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Damn, how I once loved my gas stove.

I own it still, a beauty, a Wolf with its signature red burner controls we acquired by chance when we moved house about 10 years ago. But like a relationship gone sour, the glow has now worn off and I’m casting my eye for a replacement.

I’d cooked on gas before, but it wasn’t anything like the Wolf.

The very first house I rented in Edmonton was a post-war ’40s bungalow with a tiny gas stove that looked to me like one of the very earliest iterations of its type. It wasn’t powerful and took ages to boil a pot of pasta water. But I learned to love the controls that took a burner from high to low in an instant.

I moved a lot after that, and it was all electric ovens with coil burners all the time. It took me a bit to get used to them. The time it took them to reach full heat always seemed long and the cooldown time even longer. I burned a few dishes during my early cooking efforts and always longed for a return to a gas cooktop.

My wish came true when we moved to the home we live in now. The previous owners had sprung for the Wolf and I was thrilled to inherit it.

Simmer, no problem. Works like a charm. Boil pasta water, easy. This gas stove has kick.

There are other attributes I also enjoy. I like to roast peppers and eggplants directly on the hob, charring the skins, which peel easily but imbue the flesh with a wonderful smoky flavour.

So I ignored the first reports I read about the ill health effects of gas stoves in homes; this was news I just didn’t want to hear. But the studies continued to pile up and, of course, working for a climate publication, there came a point when I could no longer brush them off.

I used to love my gas stove with its responsive controls and power. Now it just makes me feel guilty. @AdrienneTanner writes for @NatObserver #gas #FossilFuels #induction

I also got the full-court press to ditch my gas stove by my colleague Chris Hatch, who writes our newsletter Zero Carbon, and an indirect push from Canada’s National Observer columnist Barry Saxifrage, two writers who know as much about climate change as pretty much anyone.

Aside from the health risks of using gas in your home, there is a bigger picture here. By now, we all know we need to stop using fossil fuels to keep the world at a manageable temperature. And yes, governments, not individuals, are largely what is needed to turn the dial.

Nonetheless, the stove that once brought me joy has started to make me feel guilty. Now, every time I turn on a burner and sometimes get a slight whiff of that noxious smell, I’m reminded that no matter how much I enjoy roasting peppers on the cooktop, this stove is a bad idea.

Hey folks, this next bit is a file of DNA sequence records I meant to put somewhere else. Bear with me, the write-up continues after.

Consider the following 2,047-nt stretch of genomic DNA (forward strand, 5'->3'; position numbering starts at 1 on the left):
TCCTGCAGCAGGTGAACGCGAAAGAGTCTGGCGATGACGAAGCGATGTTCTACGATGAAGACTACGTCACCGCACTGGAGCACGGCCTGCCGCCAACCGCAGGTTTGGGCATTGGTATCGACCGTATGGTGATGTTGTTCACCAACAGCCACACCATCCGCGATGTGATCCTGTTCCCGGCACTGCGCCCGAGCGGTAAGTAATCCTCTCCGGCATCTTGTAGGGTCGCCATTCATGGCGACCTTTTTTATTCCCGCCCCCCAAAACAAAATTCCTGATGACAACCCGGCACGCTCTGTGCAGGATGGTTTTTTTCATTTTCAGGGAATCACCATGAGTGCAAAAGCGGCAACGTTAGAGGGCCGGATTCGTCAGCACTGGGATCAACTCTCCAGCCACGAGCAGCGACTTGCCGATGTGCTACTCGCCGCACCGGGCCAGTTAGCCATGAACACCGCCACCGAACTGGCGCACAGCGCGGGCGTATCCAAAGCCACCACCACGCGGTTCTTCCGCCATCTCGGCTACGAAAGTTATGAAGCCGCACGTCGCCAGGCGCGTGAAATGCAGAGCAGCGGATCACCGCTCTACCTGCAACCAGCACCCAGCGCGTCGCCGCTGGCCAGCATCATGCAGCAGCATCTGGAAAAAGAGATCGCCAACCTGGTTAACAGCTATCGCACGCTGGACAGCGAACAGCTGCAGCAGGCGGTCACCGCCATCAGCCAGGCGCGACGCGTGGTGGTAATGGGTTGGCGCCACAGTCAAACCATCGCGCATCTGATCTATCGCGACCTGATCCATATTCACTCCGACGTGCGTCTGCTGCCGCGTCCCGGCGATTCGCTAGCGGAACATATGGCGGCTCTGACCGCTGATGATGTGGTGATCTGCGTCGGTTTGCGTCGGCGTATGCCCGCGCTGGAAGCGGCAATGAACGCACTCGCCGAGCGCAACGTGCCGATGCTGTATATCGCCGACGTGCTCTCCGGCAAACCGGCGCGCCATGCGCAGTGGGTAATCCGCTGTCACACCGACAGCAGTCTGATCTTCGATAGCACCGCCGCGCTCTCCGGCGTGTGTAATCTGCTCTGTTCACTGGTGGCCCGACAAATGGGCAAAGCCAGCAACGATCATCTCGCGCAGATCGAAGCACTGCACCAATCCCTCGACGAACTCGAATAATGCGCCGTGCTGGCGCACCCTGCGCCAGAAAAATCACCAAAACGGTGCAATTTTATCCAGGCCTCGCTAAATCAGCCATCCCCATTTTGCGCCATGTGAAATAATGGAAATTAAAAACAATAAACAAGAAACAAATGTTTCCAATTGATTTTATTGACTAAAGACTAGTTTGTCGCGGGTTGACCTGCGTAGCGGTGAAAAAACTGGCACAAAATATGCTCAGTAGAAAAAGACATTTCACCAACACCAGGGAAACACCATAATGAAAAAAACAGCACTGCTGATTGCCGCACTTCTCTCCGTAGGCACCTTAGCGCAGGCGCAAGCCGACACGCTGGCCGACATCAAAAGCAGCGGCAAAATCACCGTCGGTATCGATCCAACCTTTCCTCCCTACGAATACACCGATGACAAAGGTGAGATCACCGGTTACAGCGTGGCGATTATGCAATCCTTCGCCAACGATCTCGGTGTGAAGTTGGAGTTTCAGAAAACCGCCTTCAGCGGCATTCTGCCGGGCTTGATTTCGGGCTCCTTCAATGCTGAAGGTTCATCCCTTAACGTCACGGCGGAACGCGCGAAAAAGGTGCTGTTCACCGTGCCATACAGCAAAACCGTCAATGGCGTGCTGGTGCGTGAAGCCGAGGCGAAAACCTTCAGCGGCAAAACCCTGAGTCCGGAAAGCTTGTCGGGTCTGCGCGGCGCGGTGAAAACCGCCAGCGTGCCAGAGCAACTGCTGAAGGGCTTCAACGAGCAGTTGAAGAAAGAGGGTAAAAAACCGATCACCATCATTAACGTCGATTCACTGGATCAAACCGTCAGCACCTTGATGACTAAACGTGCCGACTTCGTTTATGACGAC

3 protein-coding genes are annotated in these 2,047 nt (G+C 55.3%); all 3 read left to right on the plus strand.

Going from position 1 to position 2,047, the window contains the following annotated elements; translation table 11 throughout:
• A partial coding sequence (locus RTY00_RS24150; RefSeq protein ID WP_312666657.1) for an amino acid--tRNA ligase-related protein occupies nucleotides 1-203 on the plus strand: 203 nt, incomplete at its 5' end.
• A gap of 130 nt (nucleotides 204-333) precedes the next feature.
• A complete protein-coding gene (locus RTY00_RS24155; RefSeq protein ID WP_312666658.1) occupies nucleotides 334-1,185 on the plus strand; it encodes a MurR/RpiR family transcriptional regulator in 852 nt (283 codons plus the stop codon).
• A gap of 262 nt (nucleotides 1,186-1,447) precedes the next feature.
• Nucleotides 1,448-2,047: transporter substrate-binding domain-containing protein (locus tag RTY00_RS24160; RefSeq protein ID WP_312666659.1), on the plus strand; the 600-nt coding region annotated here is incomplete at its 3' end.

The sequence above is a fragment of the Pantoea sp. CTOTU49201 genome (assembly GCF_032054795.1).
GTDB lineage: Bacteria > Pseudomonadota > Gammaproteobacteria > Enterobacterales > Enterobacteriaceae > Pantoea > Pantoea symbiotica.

And as soon as my mindset turned, I started to take note of the excellent options. Cooks I respect who had lifelong love affairs with gas cooktops, like Globe and Mail food writer Lucy Waverman, are starting to switch to induction stoves. She was pushed to change after moving to a home that has no gas hookup. Her conclusion? Induction is better.

“Once you get used to it, induction is quicker, clear and more energy efficient… And cleanup is a cinch — a damp cloth wipes the cooktop clean. No more burnt-on messes,” she said in a recent column.

Other top chefs concur. John Horne, district executive chef for some of Toronto’s most notable restaurants including Canoe, Biff’s, Liberty Commons and Auberge du Pommier, is sold on induction. For starters, say goodbye to an overheated kitchen. Induction stoves transfer heat directly to the pot whereas with gas, a lot of heat is wasted, he notes.

Further afield, the chefs at Napa Valley’s The French Laundry, a restaurant I’ve longingly read about but never had the good fortune to try, have also switched over.

When cooks this accomplished talk, I listen. So basically, I’m sold and gearing up to make the switch myself. I’m waiting just a bit longer until induction stoves are more available and hoping good ones come down a wee bit in price. Then I’m going to buy one.

I’ll find workarounds for my peppers and eggplants; I’m pretty sure convection can accomplish close to the same result. I’ll buy a flat-bottomed wok for Asian dishes. But I’ve already done the magnet test on my stable of pots and pans and found all but a couple are compatible with convection.

When divorce day comes and we can seal off the gas connection for good, I will shed no tears. The love affair is over.

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agreed it is better to not use gas.
but just like a full picture of renovation v teardown of a house, the math says better to fix an existing house than dump all that material and use new stuff.
so it is with stoves? if your gas stove is a good one, what will happen to it when it goes out your door? recycled? reused? how does that add up in total life cycle footprint? if you have minimal health concerns( you appear to have a good hood fan) in using it, I would say keep it till you need a new one and then switch, like with cars? use, reuse, recycle? maybe in a few years, we will be able to keep the shell and retrofit it with induction? who knows!
get over your guilt. it is a bit on the nose.

Half measures! We're the real hardcore household. We gave up having a "range" entirely, to great savings and reliability benefits:

http://brander.ca/range/

I do wish my induction hotplates had a lower setting than "1", for the merest of simmers; but it's easily had with a steel plate (used for aluminum pots) between the induction and the pot. The super-quick up and down changes in heating are JUST the same as with gas. Try it! Canadian Tire will sell you a hotplate for under $65, and you'll be hooked.

I grew up in the country. Our gas stove with 2 propane tanks made our lives so much less miserable as it fed us through scores of winter blackouts, one lasting three days.